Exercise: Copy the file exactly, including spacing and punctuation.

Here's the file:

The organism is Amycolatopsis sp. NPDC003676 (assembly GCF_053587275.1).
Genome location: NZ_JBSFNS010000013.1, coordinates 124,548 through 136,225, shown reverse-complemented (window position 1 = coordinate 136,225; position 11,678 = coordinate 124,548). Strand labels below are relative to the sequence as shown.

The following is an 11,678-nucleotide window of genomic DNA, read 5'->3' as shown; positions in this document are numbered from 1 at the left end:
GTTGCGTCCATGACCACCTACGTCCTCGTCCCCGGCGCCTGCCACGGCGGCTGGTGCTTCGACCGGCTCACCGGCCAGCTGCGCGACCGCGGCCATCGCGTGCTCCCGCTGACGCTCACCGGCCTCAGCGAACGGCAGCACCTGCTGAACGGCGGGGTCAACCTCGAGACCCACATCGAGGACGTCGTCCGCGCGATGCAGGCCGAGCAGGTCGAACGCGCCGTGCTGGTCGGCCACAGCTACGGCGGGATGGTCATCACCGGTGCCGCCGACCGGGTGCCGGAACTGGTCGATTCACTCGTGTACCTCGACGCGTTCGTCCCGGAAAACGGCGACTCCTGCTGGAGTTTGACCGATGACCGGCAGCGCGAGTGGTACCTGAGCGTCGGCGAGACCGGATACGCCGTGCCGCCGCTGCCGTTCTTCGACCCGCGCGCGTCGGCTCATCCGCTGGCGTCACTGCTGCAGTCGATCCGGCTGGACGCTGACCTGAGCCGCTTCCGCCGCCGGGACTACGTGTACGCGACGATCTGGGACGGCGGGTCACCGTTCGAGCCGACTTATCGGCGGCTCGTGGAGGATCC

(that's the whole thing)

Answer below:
The organism is Amycolatopsis sp. NPDC003676 (assembly GCF_053587275.1).
Genome location: NZ_JBSFNS010000013.1, coordinates 124,548 through 136,225, shown reverse-complemented (window position 1 = coordinate 136,225; position 11,678 = coordinate 124,548). Strand labels below are relative to the sequence as shown.

The following is an 11,678-nucleotide window of genomic DNA, read 5'->3' as shown; positions in this document are numbered from 1 at the left end:
GTTGCGTCCATGACCACCTACGTCCTCGTCCCCGGCGCCTGCCACGGCGGCTGGTGCTTCGACCGGCTCACCGGCCAGCTGCGCGACCGCGGCCATCGCGTGCTCCCGCTGACGCTCACCGGCCTCAGCGAACGGCAGCACCTGCTGAACGGCGGGGTCAACCTCGAGACCCACATCGAGGACGTCGTCCGCGCGATGCAGGCCGAGCAGGTCGAACGCGCCGTGCTGGTCGGCCACAGCTACGGCGGGATGGTCATCACCGGTGCCGCCGACCGGGTGCCGGAACTGGTCGATTCACTCGTGTACCTCGACGCGTTCGTCCCGGAAAACGGCGACTCCTGCTGGAGTTTGACCGATGACCGGCAGCGCGAGTGGTACCTGAGCGTCGGCGAGACCGGATACGCCGTGCCGCCGCTGCCGTTCTTCGACCCGCGCGCGTCGGCTCATCCGCTGGCGTCACTGCTGCAGTCGATCCGGCTGGACGCTGACCTGAGCCGCTTCCGCCGCCGGGACTACGTGTACGCGACGATCTGGGACGGCGGGTCACCGTTCGAGCCGACTTATCGGCGGCTCGTGGAGGATCC